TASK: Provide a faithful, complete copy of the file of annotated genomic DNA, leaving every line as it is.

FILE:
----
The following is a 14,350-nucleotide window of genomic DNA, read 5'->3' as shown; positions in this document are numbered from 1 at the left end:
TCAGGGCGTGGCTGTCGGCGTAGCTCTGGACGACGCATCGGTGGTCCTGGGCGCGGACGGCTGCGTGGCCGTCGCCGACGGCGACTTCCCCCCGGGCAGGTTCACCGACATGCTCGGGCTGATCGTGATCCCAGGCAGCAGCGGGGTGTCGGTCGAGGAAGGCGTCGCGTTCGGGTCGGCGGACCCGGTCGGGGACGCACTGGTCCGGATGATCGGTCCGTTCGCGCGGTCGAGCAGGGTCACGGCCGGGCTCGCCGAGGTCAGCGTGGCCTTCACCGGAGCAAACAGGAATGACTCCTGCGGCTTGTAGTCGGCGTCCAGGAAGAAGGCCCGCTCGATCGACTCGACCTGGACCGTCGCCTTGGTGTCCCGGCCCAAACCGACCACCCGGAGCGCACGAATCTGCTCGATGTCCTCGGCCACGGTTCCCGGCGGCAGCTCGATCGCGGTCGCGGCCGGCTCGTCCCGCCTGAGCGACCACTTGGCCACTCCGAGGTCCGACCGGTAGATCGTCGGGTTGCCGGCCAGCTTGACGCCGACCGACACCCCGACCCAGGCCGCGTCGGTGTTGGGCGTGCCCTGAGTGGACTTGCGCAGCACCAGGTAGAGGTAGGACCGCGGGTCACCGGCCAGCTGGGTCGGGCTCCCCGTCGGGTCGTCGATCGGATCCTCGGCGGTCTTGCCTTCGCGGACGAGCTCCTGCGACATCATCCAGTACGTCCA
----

The following is a 14,350-nucleotide window of genomic DNA, read 5'->3' as shown; positions in this document are numbered from 1 at the left end:
TCAGGGCGTGGCTGTCGGCGTAGCTCTGGACGACGCATCGGTGGTCCTGGGCGCGGACGGCTGCGTGGCCGTCGCCGACGGCGACTTCCCCCCGGGCAGGTTCACCGACATGCTCGGGCTGATCGTGATCCCAGGCAGCAGCGGGGTGTCGGTCGAGGAAGGCGTCGCGTTCGGGTCGGCGGACCCGGTCGGGGACGCACTGGTCCGGATGATCGGTCCGTTCGCGCGGTCGAGCAGGGTCACGGCCGGGCTCGCCGAGGTCAGCGTGGCCTTCACCGGAGCAAACAGGAATGACTCCTGCGGCTTGTAGTCGGCGTCCAGGAAGAAGGCCCGCTCGATCGACTCGACCTGGACCGTCGCCTTGGTGTCCCGGCCCAAACCGACCACCCGGAGCGCACGAATCTGCTCGATGTCCTCGGCCACGGTTCCCGGCGGCAGCTCGATCGCGGTCGCGGCCGGCTCGTCCCGCCTGAGCGACCACTTGGCCACTCCGAGGTCCGACCGGTAGATCGTCGGGTTGCCGGCCAGCTTGACGCCGACCGACACCCCGACCCAGGCCGCGTCGGTGTTGGGCGTGCCCTGAGTGGACTTGCGCAGCACCAGGTAGAGGTAGGACCGCGGGTCACCGGCCAGCTGGGTCGGGCTCCCCGTCGGGTCGTCGATCGGATCCTCGGCGGTCTTGCCTTCGCGGACGAGCTCCTGCGACATCATCCAGTACGTCCA